I've been thinking about a lot of this for a while. This is just me getting thoughts on paper.
2012 was a big year. My son was born. That event alone is enough to reshape someone's life. Being a parent is an experience that at some point defies description. If you've been there, you get it. If you haven't, no amount of explaining entirely conveys it. I have experienced depths of emotion I never knew I had, high and low. It has made me more conscious of, well, everything.
One of the things I've started becoming more conscious of was the idea of longevity. Some of this is born out of Dan John's works, but I think some of that is just fortunate resonance. If I had read Dan John's stuff five years ago, I don't think I'd have gotten it the way I do now.
Years ago, I read this article by Ross Enamait; I thought I understood it, but on reflection, I really didn't. While I accepted that being a coach meant I was on a different path than the fighters I worked with, or even the students who I trained, I kept training like I would be fighting. Even when it seemed unlikely that I would fight again, I kept training like I might. I sparred regularly. I worked on improving my fight game. There's nothing inherently wrong with any of this, but I wasn't really training any differently than any of my fighters.
This year, that changed. Heavy sparring went from being exhilarating to being a chore. A chore that left me feeling like crap the day afterwards, for the record. I could chalk some of that up to sleep deprivation, but the reality is that I just wasn't enjoying it anymore. Rory writes about how whitewater kayak went from being an adrenaline rush to being a cold, wet, miserable experience. Sparring was turning into something similar for me.
I found myself loving coaching more and more, but wanting to do the things I was coaching less and less. This is more true for Muay Thai than the PDR, though I admit, I'm not as quick to throw on High Gear as I once was.
What I did find over the last six months was that strength training was becoming more and more of a passion for me. Not just doing it, but starting to try and understand it and be able to coach it. Earlier this year, wondering if I'd like to expand further into that field as a coach, I attended an HKC as a way of getting my feet wet. I liked it. A lot. Enough that I started exploring it further. It's fun new world, and I want to do more of it.
So I'm making 2013 a Year of Strength.
What does that mean?
It means that I'm looking to really build a strong foundation, not only of physical strength, but of knowledge about strength training (or "strength and conditioning", if you prefer).
In pursuit of this knowledge, I'm planning to attend at least a two certification courses. I'll be doing a StrongFirst Kettlebell cert in April: this is essentially an extension of the knowledge I got at the HKC. I liked what I learned there, and carrying on with it makes sense.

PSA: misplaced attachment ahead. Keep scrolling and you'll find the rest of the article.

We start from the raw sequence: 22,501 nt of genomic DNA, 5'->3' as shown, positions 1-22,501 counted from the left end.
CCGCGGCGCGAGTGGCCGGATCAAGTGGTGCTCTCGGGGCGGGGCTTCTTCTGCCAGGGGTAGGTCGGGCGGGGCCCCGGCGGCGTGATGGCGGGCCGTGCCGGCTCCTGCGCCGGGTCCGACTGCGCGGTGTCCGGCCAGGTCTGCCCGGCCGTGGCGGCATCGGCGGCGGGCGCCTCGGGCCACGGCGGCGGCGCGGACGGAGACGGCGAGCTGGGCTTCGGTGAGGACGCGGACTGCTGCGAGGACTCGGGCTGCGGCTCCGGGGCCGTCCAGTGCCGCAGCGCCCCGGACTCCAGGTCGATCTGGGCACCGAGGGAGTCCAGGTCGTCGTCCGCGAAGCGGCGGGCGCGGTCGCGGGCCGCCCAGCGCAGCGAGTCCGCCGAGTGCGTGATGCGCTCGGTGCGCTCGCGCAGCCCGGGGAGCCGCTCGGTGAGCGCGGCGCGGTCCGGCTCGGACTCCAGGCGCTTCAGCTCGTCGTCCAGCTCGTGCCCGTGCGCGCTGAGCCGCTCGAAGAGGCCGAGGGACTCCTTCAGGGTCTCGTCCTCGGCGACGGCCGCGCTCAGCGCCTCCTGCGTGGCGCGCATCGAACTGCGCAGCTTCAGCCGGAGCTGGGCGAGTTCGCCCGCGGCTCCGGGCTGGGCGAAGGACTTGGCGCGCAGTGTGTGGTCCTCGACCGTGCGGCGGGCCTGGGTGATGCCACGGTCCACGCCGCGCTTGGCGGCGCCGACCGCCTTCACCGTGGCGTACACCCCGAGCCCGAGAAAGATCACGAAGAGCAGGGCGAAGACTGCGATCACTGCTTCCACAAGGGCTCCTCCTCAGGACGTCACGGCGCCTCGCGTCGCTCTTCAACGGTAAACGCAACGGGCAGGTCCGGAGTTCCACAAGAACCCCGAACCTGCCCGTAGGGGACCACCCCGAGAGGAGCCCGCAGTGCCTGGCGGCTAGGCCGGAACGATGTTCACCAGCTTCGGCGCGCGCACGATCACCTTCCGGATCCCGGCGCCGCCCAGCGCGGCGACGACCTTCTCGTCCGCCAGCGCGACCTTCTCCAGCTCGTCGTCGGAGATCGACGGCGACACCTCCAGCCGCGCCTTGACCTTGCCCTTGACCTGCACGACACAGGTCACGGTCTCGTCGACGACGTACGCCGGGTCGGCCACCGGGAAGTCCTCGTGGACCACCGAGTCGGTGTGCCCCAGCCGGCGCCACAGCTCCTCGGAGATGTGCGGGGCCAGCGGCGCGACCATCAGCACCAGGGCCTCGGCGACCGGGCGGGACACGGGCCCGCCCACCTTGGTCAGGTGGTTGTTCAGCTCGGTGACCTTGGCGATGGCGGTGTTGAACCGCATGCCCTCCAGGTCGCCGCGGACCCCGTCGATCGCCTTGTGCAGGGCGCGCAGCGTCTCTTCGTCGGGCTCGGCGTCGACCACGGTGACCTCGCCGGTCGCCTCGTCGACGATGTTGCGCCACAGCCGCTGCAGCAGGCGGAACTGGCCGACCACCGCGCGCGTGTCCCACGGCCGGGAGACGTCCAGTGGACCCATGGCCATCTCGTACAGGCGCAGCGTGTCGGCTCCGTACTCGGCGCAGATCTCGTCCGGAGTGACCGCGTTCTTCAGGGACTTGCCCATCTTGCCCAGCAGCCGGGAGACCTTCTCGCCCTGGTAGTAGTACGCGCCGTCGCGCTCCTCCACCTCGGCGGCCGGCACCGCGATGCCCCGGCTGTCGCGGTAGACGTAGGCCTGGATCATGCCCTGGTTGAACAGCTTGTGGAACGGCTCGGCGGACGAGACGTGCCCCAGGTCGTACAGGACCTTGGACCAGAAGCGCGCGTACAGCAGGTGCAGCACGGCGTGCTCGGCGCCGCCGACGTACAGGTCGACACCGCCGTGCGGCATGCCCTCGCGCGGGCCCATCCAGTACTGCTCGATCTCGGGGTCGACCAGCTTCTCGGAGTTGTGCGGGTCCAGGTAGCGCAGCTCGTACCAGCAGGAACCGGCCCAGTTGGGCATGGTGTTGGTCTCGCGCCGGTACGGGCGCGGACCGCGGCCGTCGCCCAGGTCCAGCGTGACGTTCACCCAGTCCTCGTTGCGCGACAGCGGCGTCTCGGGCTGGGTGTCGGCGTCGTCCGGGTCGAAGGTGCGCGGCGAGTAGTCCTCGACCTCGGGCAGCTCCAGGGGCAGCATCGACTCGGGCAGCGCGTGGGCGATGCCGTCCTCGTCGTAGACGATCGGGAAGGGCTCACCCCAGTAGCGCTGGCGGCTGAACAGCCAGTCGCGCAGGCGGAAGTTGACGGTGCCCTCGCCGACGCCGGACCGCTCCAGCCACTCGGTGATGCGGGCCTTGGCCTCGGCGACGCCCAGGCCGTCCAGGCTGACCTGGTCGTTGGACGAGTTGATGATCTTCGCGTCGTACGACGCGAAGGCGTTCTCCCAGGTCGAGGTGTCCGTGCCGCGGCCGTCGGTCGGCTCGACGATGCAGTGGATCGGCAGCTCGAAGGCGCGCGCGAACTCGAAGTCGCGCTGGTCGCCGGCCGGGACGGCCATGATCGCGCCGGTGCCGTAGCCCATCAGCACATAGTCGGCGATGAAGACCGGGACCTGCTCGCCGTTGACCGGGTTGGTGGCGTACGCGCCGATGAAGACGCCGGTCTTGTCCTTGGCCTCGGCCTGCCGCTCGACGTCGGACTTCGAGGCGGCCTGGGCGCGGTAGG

In the second half of the year, I'm planning to do a level one CrossFit course. There is a great deal of synergy between CrossFit and the PDR/SPEAR System, and I really feel like I need to understand CrossFit on a better level to really appreciate that synergy.
I'd like to get in an NSCA-PT cert, as well, but that's a lot over the course of year. Before the baby, I'd have said easily done. Now, not so sure. And honestly, I'm not sure I need the extra piece of paper. I have the materials, and I may just read through them, learn them, and skip having the paper for right now.
Of course, I can read up on other stuff as well. This is just the tip of the iceberg.
I have in my head to try and explore the idea of "strength" from a philosophical and intellectual point of view as well, but I haven't really mapped out how I'd make that work. Or quite what it would mean.
How will this effect my training? Well, it depends. Obviously, I will be putting a lot of time in with strength work, especially in the four months leading up to the StrongFirst cert. That means reducing or altering the focus of some of my physical training. My Muay Thai will probably take the biggest hit there; I'm going to be focusing much more on coaching than on training myself, especially in the first few months of the year. My PDR training will probably not be quite as effected--I'm continuing to be heavily focused on that, and really want to keep things rolling with it. I'm looking at some other training avenues as well, but they won't be the big focus.
I'd like to do some organizing and simplifying of my life this year as well, in keeping with some of the minimalist ideas I've been exploring, but I don't have much of that clearly mapped out yet. The strength thing is it the big focus right now.
Looks to be an exciting year.